What are the challenges for police departments in integrating this new technology?
There are a lot of organizational challenges in integrating a new tool into an existing workflow. Shotspotter is an interesting example; it seems like a straightforward technology, but when you hear reports from the police who are using it, it is not necessarily improving their response times or changing the way they police. It’s an open question as to whether that’s because the technology doesn’t add to their capabilities, or the organization has fixed ways of working and they’re slow and resistant to adopting innovations even if technology is capable and available.
Learning how to operate new technologies also requires time: if you want the coverage of the city, and actively collect data of human and vehicle movement, and correlate this information to crime reports – that requires training and sophisticated organizational capabilities. In fact, the sophisticated uses of drones is beyond the reach of most police departments at the moment, but not because the technology is out of reach.
Are drones effective tools for counter terrorism applications by domestic law enforcement?
As a domestic counter terrorist tool, I’m not sure. You might be able to assume that in the event of a terrorist incident, drone platforms could expand the reach of law enforcement capabilities in meaningful ways. In the US, you will find cases now where police departments are comparing the use of drones versus the use of helicopters – this draws interesting parallels, where the benefits of moving to a drone platform will be discussed. There is considerable talk about the cost that is involved with human operators and maintenance. Helicopters, of course, are a very expensive platform over time. If you can replace those capabilities with an inexpensive drone, and there is legislation supporting the application, you’ll start to see the shift. That said, I don’t imagine we’ll see drones being used for early warning of terrorist attacks in the domestic context anytime soon.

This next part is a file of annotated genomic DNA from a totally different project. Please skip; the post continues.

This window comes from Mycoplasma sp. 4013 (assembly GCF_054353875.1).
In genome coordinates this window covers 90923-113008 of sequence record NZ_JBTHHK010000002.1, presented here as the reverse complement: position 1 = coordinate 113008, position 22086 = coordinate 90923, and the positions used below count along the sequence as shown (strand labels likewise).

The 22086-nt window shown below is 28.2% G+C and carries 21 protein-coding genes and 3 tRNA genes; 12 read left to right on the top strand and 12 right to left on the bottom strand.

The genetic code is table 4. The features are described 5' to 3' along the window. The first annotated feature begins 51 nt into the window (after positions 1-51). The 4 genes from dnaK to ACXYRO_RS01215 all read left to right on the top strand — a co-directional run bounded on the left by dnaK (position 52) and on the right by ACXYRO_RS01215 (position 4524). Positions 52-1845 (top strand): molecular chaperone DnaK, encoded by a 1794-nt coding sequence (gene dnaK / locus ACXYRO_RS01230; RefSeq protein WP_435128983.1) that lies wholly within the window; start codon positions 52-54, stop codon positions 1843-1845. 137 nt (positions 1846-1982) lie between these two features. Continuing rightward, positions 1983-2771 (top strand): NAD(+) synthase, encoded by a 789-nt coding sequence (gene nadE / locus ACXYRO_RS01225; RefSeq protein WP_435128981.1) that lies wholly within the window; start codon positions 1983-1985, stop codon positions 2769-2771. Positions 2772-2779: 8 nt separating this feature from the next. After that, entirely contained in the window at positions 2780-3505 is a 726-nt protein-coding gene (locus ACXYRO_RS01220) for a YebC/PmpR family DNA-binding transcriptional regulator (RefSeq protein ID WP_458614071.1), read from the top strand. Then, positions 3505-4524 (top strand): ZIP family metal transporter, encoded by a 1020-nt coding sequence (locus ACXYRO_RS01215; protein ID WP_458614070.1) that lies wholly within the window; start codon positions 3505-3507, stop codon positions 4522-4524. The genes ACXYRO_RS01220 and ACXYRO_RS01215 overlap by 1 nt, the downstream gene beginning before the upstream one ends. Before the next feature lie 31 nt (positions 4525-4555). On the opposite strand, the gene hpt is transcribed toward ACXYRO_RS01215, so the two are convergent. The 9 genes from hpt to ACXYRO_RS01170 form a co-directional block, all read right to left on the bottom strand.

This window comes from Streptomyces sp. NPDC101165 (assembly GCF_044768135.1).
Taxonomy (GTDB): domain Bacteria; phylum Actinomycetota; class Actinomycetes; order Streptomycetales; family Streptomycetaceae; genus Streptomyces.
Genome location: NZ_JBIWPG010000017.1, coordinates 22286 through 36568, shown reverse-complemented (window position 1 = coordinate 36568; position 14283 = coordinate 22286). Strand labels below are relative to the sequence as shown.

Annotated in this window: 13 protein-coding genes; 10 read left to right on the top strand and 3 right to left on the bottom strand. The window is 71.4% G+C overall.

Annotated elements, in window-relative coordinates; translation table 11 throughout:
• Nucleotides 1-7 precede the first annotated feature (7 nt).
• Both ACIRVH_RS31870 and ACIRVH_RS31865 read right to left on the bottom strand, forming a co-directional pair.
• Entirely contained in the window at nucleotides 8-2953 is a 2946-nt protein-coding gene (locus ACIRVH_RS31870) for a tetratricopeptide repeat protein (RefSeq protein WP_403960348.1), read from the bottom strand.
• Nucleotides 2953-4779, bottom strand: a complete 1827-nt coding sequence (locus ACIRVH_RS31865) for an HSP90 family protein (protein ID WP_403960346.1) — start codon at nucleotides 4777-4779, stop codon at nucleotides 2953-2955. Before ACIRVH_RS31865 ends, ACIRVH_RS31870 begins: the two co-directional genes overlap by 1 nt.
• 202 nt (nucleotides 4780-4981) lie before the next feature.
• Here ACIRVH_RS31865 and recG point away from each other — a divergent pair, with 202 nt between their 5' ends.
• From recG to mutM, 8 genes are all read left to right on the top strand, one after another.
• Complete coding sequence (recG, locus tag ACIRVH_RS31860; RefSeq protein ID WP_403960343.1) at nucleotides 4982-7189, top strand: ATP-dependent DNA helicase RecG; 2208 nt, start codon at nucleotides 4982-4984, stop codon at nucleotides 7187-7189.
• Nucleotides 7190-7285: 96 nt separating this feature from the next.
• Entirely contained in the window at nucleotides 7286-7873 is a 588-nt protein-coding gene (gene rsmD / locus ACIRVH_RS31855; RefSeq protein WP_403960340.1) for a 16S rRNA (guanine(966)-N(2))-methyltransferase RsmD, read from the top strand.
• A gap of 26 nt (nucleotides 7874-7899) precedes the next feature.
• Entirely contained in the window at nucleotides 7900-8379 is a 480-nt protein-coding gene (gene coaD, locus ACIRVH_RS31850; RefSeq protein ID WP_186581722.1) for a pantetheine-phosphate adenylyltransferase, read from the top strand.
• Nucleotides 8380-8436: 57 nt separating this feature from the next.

Are there civil liberties concerns?
The American Civil Liberties Union (ACLU) and Electronic Frontier Foundation (EFF) have argued against drone usage in a number of cases. The concerns come up when the drones employ an autonomous capacity that extends beyond what human operator can do (e.g. mass surveillance over wide area; long-term collection of data). These new questions arise and they are part of broader set of questions about how law enforcement is conducted in the digital age. At the crux of the privacy discussion is whether you want to have police agencies that are purely focused on enforcing the law – which is the traditional role – or use approaching law enforcement as crime prevention – which is what some in the US started doing on a large scale after 9/11 with counterterrorism aims. Crime response and crime prevention are very different models, especially when combined with autonomous systems that could incorporate artificial intelligence capabilities at some point. This would take law enforcement in a very different direction than it has traditionally been applied, and it’s hard to say what effect that would have on our societies in the long term.